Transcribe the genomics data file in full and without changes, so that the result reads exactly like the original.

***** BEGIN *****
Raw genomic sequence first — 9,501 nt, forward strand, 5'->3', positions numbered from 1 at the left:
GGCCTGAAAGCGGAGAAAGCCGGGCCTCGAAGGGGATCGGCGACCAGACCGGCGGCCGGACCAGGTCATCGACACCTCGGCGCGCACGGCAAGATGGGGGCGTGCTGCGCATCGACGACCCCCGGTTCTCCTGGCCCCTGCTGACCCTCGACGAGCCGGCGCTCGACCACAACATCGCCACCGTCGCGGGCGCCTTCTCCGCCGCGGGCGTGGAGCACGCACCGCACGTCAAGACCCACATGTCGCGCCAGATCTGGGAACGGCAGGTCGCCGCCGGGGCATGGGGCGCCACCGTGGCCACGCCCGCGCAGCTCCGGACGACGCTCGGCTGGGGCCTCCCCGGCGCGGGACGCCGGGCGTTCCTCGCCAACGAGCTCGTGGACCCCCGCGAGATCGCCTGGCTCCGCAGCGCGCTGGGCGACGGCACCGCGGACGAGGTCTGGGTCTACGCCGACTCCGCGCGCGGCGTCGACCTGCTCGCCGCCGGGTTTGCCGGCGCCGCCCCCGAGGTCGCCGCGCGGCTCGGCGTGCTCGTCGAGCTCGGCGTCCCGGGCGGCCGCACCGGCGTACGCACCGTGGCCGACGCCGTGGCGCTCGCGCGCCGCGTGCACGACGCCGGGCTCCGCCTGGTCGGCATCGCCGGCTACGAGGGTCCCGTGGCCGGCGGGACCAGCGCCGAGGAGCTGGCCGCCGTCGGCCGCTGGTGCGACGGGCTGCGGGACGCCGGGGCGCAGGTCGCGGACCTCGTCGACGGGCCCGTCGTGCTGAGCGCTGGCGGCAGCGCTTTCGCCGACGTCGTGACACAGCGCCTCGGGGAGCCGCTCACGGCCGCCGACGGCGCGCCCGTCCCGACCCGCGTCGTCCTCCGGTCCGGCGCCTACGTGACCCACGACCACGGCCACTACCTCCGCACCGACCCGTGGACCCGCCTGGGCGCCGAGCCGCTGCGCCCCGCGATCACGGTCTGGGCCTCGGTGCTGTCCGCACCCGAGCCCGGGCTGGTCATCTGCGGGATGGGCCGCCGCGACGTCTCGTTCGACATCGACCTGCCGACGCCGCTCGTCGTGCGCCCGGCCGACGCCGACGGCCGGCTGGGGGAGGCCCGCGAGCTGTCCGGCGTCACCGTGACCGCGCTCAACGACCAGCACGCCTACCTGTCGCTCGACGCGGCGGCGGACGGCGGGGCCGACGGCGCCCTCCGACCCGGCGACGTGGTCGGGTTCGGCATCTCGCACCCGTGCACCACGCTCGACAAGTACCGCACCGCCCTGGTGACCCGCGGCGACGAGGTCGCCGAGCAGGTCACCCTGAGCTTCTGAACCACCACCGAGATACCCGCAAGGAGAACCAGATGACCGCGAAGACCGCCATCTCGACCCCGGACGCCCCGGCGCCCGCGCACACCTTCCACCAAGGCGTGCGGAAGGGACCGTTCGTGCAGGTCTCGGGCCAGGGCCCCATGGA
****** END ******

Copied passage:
Raw genomic sequence first — 9,501 nt, forward strand, 5'->3', positions numbered from 1 at the left:
GGCCTGAAAGCGGAGAAAGCCGGGCCTCGAAGGGGATCGGCGACCAGACCGGCGGCCGGACCAGGTCATCGACACCTCGGCGCGCACGGCAAGATGGGGGCGTGCTGCGCATCGACGACCCCCGGTTCTCCTGGCCCCTGCTGACCCTCGACGAGCCGGCGCTCGACCACAACATCGCCACCGTCGCGGGCGCCTTCTCCGCCGCGGGCGTGGAGCACGCACCGCACGTCAAGACCCACATGTCGCGCCAGATCTGGGAACGGCAGGTCGCCGCCGGGGCATGGGGCGCCACCGTGGCCACGCCCGCGCAGCTCCGGACGACGCTCGGCTGGGGCCTCCCCGGCGCGGGACGCCGGGCGTTCCTCGCCAACGAGCTCGTGGACCCCCGCGAGATCGCCTGGCTCCGCAGCGCGCTGGGCGACGGCACCGCGGACGAGGTCTGGGTCTACGCCGACTCCGCGCGCGGCGTCGACCTGCTCGCCGCCGGGTTTGCCGGCGCCGCCCCCGAGGTCGCCGCGCGGCTCGGCGTGCTCGTCGAGCTCGGCGTCCCGGGCGGCCGCACCGGCGTACGCACCGTGGCCGACGCCGTGGCGCTCGCGCGCCGCGTGCACGACGCCGGGCTCCGCCTGGTCGGCATCGCCGGCTACGAGGGTCCCGTGGCCGGCGGGACCAGCGCCGAGGAGCTGGCCGCCGTCGGCCGCTGGTGCGACGGGCTGCGGGACGCCGGGGCGCAGGTCGCGGACCTCGTCGACGGGCCCGTCGTGCTGAGCGCTGGCGGCAGCGCTTTCGCCGACGTCGTGACACAGCGCCTCGGGGAGCCGCTCACGGCCGCCGACGGCGCGCCCGTCCCGACCCGCGTCGTCCTCCGGTCCGGCGCCTACGTGACCCACGACCACGGCCACTACCTCCGCACCGACCCGTGGACCCGCCTGGGCGCCGAGCCGCTGCGCCCCGCGATCACGGTCTGGGCCTCGGTGCTGTCCGCACCCGAGCCCGGGCTGGTCATCTGCGGGATGGGCCGCCGCGACGTCTCGTTCGACATCGACCTGCCGACGCCGCTCGTCGTGCGCCCGGCCGACGCCGACGGCCGGCTGGGGGAGGCCCGCGAGCTGTCCGGCGTCACCGTGACCGCGCTCAACGACCAGCACGCCTACCTGTCGCTCGACGCGGCGGCGGACGGCGGGGCCGACGGCGCCCTCCGACCCGGCGACGTGGTCGGGTTCGGCATCTCGCACCCGTGCACCACGCTCGACAAGTACCGCACCGCCCTGGTGACCCGCGGCGACGAGGTCGCCGAGCAGGTCACCCTGAGCTTCTGAACCACCACCGAGATACCCGCAAGGAGAACCAGATGACCGCGAAGACCGCCATCTCGACCCCGGACGCCCCGGCGCCCGCGCACACCTTCCACCAAGGCGTGCGGAAGGGACCGTTCGTGCAGGTCTCGGGCCAGGGCCCCATGGA